What are the nurses' protection against patient accusations?
- 2I have worked with different long-term care facilities and it seems like every complaint or accusation made by a patient, the facility seem to favor the patient. I have seen some co-worker's fired from the job without further investigation or questioning. What is our protection against these situations? Are facilities required to do some legal process before taking action against its employee?
- 4Sep 26, '13 by kbrn2002If you live in an at will employment state [and I think all but a few are] an employer can terminate an employee for any reason, or no reason at all.Last edit by kbrn2002 on Sep 26, '13 : Reason: oops! Can't type worth a darn!
- 4Sep 26, '13 by Kooky KorkyUnfortunately, the employee generally has no recourse unless he or she is in a protected class. The classes are racial minority, handicapped, and some others that I can't remember just now. But in reality, the employee has to sic a lawyer on the employer or file a complaint with EEOC or OSHA or some others government officials and do battle. Then, even if the employee wins, things can still get difficult. But generally, the job wins, I'd say.
- 7Sep 26, '13 by CapeCodMermaid, RNWow...all y'all must have worked in some horrible places. If a resident makes an accusation, I do a thorough investigation. If I think there was any kind of abuse, the staff member is fired and I report it to the department of public health. If I don't think the staff member did anything wrong, they keep their job. Sometimes I'll have two staff members go in if I know the resident has a history of accusatory behavior and care plan it. If I know the resident is a bigot, I won't assign a black or hispanic CNA. Why put them at risk for being accused?
That protected class stuff is bs. If you are a bad employee, you won't be working for me.
- 0I like that you don't assign employees who are at higher risk for accusation to ones who have history of accusatory behaviors. It seems that you have done long-term care for awhile. After working for some time, we can discern which patient accusations are legitimate or not.I'd like to think that employers do the same and do what's fair for good employees.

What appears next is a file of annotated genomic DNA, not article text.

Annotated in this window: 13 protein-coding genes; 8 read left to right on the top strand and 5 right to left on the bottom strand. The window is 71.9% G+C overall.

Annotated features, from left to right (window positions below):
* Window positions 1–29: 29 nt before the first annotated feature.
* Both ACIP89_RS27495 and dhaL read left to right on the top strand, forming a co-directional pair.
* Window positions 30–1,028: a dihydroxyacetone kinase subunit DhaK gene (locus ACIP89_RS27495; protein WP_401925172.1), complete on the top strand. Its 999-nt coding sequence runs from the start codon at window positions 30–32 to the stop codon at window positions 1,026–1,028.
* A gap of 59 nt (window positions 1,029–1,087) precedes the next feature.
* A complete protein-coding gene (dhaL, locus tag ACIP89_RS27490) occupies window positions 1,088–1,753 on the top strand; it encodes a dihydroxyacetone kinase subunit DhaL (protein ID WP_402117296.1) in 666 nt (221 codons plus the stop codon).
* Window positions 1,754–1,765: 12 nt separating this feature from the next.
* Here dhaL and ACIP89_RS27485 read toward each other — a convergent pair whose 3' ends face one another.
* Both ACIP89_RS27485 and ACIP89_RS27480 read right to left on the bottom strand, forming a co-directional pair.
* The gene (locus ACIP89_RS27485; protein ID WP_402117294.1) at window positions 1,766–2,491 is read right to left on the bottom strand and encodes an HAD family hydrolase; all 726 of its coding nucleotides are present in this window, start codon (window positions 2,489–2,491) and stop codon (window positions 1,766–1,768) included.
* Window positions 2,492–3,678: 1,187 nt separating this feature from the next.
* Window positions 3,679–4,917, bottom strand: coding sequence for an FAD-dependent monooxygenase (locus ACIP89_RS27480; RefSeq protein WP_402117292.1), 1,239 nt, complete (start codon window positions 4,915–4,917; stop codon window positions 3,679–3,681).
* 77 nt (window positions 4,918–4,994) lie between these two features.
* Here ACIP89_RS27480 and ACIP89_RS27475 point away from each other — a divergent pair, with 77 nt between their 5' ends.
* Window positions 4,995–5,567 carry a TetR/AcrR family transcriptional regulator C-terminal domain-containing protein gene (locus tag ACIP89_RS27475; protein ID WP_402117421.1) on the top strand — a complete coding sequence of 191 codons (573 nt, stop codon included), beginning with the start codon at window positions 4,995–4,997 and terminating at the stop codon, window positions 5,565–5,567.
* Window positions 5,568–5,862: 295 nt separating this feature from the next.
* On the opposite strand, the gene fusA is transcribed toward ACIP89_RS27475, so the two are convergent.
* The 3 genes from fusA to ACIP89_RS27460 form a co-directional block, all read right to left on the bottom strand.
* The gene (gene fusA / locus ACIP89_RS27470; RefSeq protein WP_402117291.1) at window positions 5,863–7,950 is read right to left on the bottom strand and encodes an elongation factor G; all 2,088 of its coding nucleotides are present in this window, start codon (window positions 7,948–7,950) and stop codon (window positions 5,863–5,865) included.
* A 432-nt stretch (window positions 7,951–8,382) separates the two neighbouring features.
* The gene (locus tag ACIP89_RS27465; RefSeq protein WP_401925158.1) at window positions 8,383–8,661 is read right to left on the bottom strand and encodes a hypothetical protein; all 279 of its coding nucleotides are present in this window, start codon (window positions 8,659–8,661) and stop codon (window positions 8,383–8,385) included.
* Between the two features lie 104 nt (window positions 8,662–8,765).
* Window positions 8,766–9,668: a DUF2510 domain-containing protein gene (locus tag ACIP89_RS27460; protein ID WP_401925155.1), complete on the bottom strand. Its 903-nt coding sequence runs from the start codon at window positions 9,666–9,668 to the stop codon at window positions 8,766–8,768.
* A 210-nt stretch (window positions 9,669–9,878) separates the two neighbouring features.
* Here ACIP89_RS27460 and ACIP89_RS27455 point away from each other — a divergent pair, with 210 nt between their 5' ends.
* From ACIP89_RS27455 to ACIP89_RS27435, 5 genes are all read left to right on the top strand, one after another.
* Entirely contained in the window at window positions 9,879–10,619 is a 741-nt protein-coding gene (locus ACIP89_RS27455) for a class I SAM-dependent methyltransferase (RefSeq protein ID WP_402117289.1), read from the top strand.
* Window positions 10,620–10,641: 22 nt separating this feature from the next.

- 0Indeed, long-term care facilities are a business and customer is always right. That's why I always find ways to satisfy both the family and patient while they're at our facility. When we can't meet in halfway, it's time for some documentation and administrative action to protect our job and license.
- 0Sep 26, '13 by Concerto_in_CFor minor issues such as the patient claiming the nurse was "uncaring" your best defense is a unit manager who is reasonable. A resonable unit manager acknowledges that when patients complain, the truth lies somewhere in the middle. My unit manager told us unit leadership knows that sometimes the patients exaggerate or overdramatize and they will do their best to respond to complaints in a way that is fair to both sides.
On the other hand, if your unit manager is a scalp hunter, the best thing is to leave that unit or that organization.
Scalp hunter managers usually have a history of frequent job changes, as generally they do poorly as leaders (conflict with floor staff, unprofessional behavior, etc.) and their employers have to ask them to resign. I ran into one of those when I was working in rehabilitation. She was my DON, but only for a couple months I think, because they fired her. She had left her previous job under tumultuous circumstances too, so this was a pattern of behavior.Last edit by Concerto_in_C on Sep 26, '13